During his first six seasons at the major league level, Robert Andino was simply a decent fielding utility guy with some speed who offered very little at the plate. He was tagged as a replacement player who wasn't long for the majors.
Last season Andino was given a full season of at-bats because of an injury to star second baseman Brian Roberts, and for the most part, Andino did nothing to change his reputation as a bench player.
But as the Orioles started to play their best baseball of the 2011 season, so did Andino. In September the Orioles went 15-12, and Andino hit three of his five home runs, stole four bases, had 15 RBI and achieved a .729 OPS.
The play of Andino in September made the Orioles confident enough in his abilities to stay put and not seek second base help, even though it was clear Roberts wouldn't be ready for Opening Day.
So as suspected, Andino began the season as the Orioles everyday second baseman and has picked up right where he left off last September. He is currently batting .300 with a .767 OPS.
His hot start to begin the season has got to get Baltimore management and fans wondering whether Andino is considered a part of the Orioles future plans or whether he is an expendable piece that will be moved once younger prospects are ready for the majors.
As it stands right now, the Orioles appear to have several key positions filled with players they expect to keep improving and build around. These players include catcher Matt Wieters, first baseman Chris Davis, right fielder Nick Markakis, left fielder Nolan Reimold and center fielder Adam Jones.
That leaves shortstop, second base and third base.
Shortstop J.J. Hardy is under contract through the 2014 season but he turns 30 this season and his range could force him to another position in the coming years. Manny Machado is one of the top prospects in all of baseball and should satisfy the shortstop need in the near future.
Mark Reynolds looks more and more like he should be at first or serving as a DH everyday, and the O's are aware of this. So even though he is only 28, Reynolds is not the third baseman of the future even if he stays in Baltimore long term.
There are other in house options as well. Rookie Ryan Flaherty is listed as a shortstop but is capable of playing all over the field, including third, and will be given an opportunity to prove he is a capable everyday big league ballplayer. Youngster Nicky Delmonico is with future ace Dylan Bundy in Low-A Delmarva and projects as a big league third baseman. This need could also be filled in free agency as there are often times talented corner infielders available.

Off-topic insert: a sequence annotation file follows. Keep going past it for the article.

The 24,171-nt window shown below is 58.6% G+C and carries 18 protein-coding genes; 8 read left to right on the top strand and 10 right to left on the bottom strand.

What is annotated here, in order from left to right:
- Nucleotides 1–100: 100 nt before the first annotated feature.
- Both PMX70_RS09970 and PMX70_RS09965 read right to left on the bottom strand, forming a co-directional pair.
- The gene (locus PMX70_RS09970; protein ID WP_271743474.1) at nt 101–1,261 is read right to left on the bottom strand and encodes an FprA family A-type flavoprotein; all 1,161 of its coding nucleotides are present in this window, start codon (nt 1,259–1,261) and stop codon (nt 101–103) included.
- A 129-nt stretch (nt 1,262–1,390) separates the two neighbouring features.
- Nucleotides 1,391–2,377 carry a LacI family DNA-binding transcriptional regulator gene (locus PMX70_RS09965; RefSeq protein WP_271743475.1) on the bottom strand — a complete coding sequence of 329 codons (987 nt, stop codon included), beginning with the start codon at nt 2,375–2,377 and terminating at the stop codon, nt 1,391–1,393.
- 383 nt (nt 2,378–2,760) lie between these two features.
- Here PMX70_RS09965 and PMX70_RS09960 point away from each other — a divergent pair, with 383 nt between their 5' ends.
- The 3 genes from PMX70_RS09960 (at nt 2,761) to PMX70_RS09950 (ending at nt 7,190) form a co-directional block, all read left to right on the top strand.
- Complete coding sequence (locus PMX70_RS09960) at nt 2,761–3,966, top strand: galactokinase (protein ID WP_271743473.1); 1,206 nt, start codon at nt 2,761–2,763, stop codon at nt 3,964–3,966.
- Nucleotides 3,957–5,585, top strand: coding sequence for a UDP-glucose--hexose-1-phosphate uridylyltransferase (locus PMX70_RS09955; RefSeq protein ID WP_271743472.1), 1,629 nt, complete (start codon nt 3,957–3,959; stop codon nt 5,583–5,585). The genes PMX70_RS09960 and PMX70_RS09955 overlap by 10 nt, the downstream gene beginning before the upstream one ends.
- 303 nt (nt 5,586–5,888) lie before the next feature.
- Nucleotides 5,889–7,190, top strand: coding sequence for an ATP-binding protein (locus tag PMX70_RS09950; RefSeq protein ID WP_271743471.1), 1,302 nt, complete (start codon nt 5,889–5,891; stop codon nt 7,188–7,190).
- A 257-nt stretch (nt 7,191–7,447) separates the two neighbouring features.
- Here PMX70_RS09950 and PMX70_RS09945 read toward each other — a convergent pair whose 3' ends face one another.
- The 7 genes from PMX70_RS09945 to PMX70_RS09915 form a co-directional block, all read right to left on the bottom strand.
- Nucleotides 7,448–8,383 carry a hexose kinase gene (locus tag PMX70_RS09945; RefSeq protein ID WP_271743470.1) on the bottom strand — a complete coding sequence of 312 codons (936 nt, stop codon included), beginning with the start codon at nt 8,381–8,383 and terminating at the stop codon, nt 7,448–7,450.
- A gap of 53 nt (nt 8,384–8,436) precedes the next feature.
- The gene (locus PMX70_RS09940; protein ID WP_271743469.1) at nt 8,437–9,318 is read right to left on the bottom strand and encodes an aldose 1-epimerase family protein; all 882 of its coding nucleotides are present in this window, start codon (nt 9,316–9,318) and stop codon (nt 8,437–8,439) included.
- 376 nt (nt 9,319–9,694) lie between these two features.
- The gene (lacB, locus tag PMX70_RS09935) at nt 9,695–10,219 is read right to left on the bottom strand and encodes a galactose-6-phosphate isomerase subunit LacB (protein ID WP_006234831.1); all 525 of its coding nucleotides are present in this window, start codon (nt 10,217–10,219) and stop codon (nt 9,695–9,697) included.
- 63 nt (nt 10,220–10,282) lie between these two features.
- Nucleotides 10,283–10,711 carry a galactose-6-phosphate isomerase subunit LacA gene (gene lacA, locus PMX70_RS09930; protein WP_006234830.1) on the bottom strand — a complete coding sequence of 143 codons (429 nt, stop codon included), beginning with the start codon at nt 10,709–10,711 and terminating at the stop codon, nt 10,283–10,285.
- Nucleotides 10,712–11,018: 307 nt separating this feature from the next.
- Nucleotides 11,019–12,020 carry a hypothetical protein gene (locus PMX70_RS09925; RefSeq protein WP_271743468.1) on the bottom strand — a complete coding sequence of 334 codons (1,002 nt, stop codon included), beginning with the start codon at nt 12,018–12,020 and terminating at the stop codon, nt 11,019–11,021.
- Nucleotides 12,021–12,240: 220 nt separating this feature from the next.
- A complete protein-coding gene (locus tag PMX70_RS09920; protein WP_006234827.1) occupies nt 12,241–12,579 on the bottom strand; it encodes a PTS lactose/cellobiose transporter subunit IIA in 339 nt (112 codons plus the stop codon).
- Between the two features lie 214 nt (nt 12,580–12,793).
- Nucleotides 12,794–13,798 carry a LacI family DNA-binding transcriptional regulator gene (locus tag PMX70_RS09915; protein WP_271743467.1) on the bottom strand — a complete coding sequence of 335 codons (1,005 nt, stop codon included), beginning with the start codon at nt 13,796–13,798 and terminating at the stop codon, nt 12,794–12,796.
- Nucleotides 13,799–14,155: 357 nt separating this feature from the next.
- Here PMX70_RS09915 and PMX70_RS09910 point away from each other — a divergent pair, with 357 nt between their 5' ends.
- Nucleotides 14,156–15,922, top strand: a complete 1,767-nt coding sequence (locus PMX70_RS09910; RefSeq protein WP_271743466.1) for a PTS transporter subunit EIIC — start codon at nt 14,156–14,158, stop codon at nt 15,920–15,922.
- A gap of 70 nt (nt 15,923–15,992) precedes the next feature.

Even if Roberts is able to return from injury and be the player he once was he clearly isn't a part of any Oriole future plans at second base, but there are some in house possibilities at this position too.
J.J. Hardy could move over once Machado is ready to play at the Major League Baseball level. Another option is Machado's double play partner at Bowie Jonathan Schoop, who is ranked No. 2 at second base in MLB.com's "Prospect Watch" series.
That is some stiff competition for Andino at second base. Even if Schoop isn't able to continue his development, it is likely that Hardy could end up pushing Andino out of second once Machado arrives in Baltimore. Flaherty could also play here if another option presents itself at third.
So that is one knock against Andino projecting as a future everyday player in Baltimore.
Another issue for Andino is his age, as he just turned 28. Traditionally that would mean Andino's ceiling has either already been reached or may not be much higher than his current production. Certainly there have been players that have continued to improve even into their 30's, but it is rare.
So both his age and organizational depth could hurt Andino.
Another issue is sustainability. Andino must sustain his current production all summer. If he begins to struggle, players like Flaherty will steal some at-bats. A possible return of Roberts could also hurt his playing time.
Based on all the reasons listed above, it seems unlikely that Andino is currently part of the Orioles' future plans at least as an everyday second baseman. With his age, organizational competition and questionable sustainability Andino likely projects as a utility guy at best in the future.